Sakana recognized that not every VTuber would want to join an agency, and highlighted some pros and cons to joining. The pros mentioned were a general corporate atmosphere, and the protection and growth an agency could offer talents. Restrictions placed on a talent, certain rules to follow, were mentioned to be both a pro and a con, that restrictions could protect a VTuber, but that VTuber who want to be a solo act might not want to join an agency.
VTuber agencies are known to have different generations, groups of VTubers who debut around the same time as one another. When asked how many VTubers should be part of a gen, Sakana insisted on between 3 – 7, as any more would make it just a large group, and not a gen.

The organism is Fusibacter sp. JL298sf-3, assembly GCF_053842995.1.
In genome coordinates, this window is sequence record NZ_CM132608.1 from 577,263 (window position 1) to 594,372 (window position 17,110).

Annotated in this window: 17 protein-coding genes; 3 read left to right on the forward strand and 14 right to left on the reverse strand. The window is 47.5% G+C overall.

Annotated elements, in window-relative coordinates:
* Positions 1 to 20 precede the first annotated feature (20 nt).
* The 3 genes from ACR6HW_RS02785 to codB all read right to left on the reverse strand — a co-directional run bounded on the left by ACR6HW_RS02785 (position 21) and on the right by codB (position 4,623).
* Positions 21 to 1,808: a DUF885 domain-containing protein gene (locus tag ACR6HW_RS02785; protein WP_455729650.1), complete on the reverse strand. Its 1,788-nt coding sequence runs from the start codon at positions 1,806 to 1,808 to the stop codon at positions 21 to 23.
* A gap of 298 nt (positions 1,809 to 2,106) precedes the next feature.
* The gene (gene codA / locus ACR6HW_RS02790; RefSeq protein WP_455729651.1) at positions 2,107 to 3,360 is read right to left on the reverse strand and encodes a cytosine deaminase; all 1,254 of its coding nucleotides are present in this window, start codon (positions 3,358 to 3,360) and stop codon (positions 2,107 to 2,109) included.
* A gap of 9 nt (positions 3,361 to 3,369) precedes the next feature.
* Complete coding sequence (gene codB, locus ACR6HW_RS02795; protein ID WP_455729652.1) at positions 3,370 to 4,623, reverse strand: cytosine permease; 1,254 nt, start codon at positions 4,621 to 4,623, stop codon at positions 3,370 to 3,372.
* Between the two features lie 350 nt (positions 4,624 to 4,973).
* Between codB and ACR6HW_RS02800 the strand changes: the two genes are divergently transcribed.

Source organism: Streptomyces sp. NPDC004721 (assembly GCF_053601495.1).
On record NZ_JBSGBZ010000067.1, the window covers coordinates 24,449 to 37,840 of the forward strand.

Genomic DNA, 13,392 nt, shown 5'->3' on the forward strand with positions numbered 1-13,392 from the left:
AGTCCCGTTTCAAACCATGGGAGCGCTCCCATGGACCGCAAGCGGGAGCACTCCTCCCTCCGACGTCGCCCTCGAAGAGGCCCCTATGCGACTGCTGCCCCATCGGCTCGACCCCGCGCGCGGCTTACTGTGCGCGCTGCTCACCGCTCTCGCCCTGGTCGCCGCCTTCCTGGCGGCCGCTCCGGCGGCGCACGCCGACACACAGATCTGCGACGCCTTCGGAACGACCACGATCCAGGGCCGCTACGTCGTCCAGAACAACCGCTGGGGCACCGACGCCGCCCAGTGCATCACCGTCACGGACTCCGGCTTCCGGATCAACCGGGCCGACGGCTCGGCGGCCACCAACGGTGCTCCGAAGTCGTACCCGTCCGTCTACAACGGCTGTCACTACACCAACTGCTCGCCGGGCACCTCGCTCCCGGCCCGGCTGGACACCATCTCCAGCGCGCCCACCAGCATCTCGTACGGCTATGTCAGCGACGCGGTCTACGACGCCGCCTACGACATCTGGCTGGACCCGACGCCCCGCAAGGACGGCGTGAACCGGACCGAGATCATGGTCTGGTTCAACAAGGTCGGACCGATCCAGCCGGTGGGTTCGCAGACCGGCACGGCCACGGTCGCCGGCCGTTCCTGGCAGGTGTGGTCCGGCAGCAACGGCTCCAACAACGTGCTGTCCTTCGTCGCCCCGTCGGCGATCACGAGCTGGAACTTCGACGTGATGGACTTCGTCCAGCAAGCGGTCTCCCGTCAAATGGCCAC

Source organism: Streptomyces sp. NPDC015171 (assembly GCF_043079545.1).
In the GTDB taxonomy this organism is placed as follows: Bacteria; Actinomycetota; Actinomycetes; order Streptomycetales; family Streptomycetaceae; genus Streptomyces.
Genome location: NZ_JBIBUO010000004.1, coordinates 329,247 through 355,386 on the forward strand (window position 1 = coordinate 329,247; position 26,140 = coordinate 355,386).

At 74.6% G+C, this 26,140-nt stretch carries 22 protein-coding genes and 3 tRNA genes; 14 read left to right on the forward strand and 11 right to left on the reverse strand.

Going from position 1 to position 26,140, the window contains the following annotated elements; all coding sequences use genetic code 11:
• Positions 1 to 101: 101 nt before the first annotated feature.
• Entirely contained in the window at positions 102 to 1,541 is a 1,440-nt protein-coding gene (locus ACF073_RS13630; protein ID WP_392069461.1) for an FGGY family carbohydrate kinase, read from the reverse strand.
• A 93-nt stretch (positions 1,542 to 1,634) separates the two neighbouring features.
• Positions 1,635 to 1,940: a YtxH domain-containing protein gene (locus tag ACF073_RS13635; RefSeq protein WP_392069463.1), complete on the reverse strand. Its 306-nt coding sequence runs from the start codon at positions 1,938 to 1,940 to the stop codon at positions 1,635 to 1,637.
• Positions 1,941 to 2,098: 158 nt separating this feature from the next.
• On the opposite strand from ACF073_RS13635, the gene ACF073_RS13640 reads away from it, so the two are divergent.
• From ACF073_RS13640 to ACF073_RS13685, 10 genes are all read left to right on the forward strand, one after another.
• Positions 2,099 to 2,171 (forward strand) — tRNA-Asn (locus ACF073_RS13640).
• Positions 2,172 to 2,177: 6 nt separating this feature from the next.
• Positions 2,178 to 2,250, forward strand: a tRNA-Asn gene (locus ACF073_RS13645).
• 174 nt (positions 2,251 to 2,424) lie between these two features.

When asked if there were any difficulties or differences between launching Gen 1 and Gen 2, Sakana revealed that Gen 1 was launched very quickly and with little planning, while Gen 2 had more time and planning put into it, but certain real world events delayed the official launch.
Though VTubers around the world have similar styles and methods, Sakana briefly explained what differences he saw between the Western and Japanese VTubing industries. He stated that the Japanese marketing is “difficult and convoluted”, and that the rigging on Japanese VTube models is a lot less expressive, and has a more anime aesthetic, but with fewer calibrations. He noted that English models are more expressive, which is in higher demand.
The VTubing industry is obviously dominated by female VTubers of all kinds, from pirates to shark girls, though there are a few male VTubers. When asked if he was open to incorporating male talent into Phase-Connect, Sakana replied that he wasn’t at the moment, but that he would monitor the demand for male VTubers going forward before making a decision.